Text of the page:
MEP: France is wrong to shun OLAF in tackling tobacco smuggling

French police arrests a tobacco smuggler in Marseille. [Sarantis Michalopoulos]

France and other countries that need help tackling the rising illicit tobacco trade should ask for assistance from the European Anti-Fraud Office (OLAF), according to Czech MEP Tomáš Zdechovský.

Zdechovský, a European People’s Party (EPP) MEP in the Budgetary Control Committee, asked the European Commission if OLAF is supporting France in investigating illicit trade routes from Algeria.

To date, France has not requested OLAF’s assistance, the EU executive responded.

“This is very sad and I hope France and even other member states will now ask for help because OLAF’s assistance could be very useful for them,” Zdechovský commented.

According to KPMG’s annual study ‘Project Sun’, there has been a rise of genuine products, illegally smuggled, into France, especially from Algeria.

In 2017, France was the largest illicit cigarettes market accounting for 7.61 billion units, though it registered a large 15% drop in the number of counterfeit and contraband cigarettes.

However, initial survey results in 2018 have indicated a reversal of the 2017 reduction trend.

The illicit flow from outside the EU and more specifically from Algeria is still very high, reaching 2.44 billion cigarettes in the illicit market.

The Commission told Zdechovský that while combating the illicit trade is principally a matter for the French authorities, “the EU’s European Anti-Fraud Office (OLAF) could be advantageous”.

“In complex cross-border cases, in particular, OLAF can bring significant added value by helping coordinate anti-smuggling operations carried out by law-enforcement agencies across Europe,” the Commission added.

Genuine cigarettes smuggling from Algeria gives Brussels another headache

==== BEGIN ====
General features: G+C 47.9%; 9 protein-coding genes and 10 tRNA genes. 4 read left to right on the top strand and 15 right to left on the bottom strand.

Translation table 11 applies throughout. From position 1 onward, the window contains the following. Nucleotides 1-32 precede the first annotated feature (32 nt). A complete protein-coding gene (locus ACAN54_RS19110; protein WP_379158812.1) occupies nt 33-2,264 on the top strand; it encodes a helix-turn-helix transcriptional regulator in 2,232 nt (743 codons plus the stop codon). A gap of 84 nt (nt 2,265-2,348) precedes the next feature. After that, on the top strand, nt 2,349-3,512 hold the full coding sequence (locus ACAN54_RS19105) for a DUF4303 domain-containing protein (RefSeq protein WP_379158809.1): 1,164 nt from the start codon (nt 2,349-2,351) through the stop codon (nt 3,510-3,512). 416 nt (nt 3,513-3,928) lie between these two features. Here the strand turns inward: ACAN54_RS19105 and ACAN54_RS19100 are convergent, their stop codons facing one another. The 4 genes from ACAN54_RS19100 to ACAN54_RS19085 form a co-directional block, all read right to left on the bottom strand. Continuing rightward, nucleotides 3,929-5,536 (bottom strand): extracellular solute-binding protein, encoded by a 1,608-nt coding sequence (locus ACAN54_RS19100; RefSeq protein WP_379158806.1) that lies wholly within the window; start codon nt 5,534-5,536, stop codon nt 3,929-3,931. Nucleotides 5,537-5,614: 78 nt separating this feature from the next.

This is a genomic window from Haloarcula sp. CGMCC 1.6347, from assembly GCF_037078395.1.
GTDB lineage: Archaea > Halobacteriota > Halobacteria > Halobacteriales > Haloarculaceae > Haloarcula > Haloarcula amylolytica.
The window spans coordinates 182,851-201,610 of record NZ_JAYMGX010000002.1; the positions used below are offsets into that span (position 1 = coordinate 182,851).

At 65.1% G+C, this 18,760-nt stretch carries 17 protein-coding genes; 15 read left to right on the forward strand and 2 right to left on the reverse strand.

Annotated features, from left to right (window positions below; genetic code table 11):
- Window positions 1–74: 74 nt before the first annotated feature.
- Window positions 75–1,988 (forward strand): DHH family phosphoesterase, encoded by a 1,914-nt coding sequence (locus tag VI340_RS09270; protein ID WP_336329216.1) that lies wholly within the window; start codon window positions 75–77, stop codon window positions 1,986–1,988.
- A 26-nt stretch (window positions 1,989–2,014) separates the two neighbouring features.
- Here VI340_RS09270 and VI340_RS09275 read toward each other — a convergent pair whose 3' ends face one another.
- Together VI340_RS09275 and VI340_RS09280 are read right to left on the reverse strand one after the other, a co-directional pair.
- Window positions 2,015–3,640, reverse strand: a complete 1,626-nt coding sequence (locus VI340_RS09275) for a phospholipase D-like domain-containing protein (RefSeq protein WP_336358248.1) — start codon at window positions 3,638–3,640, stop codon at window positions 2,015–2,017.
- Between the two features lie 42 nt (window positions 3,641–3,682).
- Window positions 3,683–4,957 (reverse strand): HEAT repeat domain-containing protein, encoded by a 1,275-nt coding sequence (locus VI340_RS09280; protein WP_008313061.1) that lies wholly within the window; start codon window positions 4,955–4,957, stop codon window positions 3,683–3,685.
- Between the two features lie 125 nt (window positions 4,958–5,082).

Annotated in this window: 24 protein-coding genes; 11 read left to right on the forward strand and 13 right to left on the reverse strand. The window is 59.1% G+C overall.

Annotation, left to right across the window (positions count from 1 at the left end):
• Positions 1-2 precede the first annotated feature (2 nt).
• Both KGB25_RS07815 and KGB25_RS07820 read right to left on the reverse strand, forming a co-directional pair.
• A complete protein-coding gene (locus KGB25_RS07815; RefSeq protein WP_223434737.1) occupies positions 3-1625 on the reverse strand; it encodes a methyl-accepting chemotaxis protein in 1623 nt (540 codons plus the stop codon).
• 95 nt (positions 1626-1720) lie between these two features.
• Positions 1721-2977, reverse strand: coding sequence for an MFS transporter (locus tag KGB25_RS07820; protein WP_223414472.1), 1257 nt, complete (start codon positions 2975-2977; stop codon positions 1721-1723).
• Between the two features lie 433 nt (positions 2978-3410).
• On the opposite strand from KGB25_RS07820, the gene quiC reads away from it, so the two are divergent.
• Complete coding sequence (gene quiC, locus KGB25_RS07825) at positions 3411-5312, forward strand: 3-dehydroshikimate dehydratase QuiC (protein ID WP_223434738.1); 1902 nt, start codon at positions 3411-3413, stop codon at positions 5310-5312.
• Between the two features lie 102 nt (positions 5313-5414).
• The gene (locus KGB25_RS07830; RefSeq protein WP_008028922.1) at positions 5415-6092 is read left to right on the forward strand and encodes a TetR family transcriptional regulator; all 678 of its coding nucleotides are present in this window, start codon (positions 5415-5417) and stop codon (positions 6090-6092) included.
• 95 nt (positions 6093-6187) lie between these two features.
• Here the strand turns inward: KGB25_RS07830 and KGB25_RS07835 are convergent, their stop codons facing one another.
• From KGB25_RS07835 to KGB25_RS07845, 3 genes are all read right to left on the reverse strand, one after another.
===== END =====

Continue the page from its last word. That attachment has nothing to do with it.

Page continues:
The increasing flow of genuine cigarettes from Algeria into Europe is giving politicians a fresh headache.

A big threat for the EU

Zdechovský told EURACTIV that the French authorities cannot face the situation alone.

“This is why the illegal trade is so successful. We need more effective cooperation between OLAF, Europol and Eurojust to stop these people operating all over Europe,” he added.

He noted that these cigarettes are sold on France’s black market and probably in other countries. “Unfortunately, there is no action plan on behalf of Europol to stop this illicit trade.”

“Illegal cigarettes trade may be a very big threat for the EU. As we can see in the study, Illegal cigarette flow to the EU continues to flourish and we can expect its spread across Europe. Especially from Algeria, which is the biggest producer of cigarettes, there are much more cigarettes every year,” he concluded.

OLAF recently told EURACTIV that it would endeavour to facilitate any request for assistance from a member state and has regularly assisted them in dealings with third countries.

“However, this is something principally for the French authorities to consider.”

OLAF: Up to France to request help on genuine cigarettes smuggled from Algeria

The European Anti-Fraud Office (OLAF) stands ready to assist member states, such as France, in the fight against illicit tobacco trade with third countries, but it’s up to the national authorities to make a request, OLAF told EURACTIV.com.

“OLAF will endeavour …

Background

Tobacco smuggling: Marseille’s illicit secret

Like most big ports, Marseille has seen its fair share of crime and smuggling. The latest trend, seen almost everywhere in the bustling Mediterranean city, is the sale of cigarettes smuggled from North Africa. In the endless cat-and-mouse game with the police, smugglers seem to be winning, for now.

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